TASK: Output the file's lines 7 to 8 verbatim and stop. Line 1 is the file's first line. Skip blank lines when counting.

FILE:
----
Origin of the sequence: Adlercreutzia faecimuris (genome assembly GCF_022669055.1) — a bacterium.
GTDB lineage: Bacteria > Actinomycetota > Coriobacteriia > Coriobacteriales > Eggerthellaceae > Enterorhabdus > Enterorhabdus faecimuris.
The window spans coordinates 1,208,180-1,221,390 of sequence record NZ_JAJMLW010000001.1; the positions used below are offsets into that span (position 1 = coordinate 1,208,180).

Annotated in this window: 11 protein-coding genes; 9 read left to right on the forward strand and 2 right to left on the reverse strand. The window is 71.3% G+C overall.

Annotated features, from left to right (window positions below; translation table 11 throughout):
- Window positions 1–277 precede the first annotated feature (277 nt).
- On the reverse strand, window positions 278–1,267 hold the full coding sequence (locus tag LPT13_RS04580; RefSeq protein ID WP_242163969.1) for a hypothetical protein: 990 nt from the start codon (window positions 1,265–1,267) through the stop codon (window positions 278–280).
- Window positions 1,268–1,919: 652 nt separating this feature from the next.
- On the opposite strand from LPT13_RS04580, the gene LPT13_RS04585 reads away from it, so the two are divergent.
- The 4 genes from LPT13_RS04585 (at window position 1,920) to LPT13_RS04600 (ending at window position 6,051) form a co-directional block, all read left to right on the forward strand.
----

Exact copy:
- On the reverse strand, window positions 278–1,267 hold the full coding sequence (locus tag LPT13_RS04580; RefSeq protein ID WP_242163969.1) for a hypothetical protein: 990 nt from the start codon (window positions 1,265–1,267) through the stop codon (window positions 278–280).
- Window positions 1,268–1,919: 652 nt separating this feature from the next.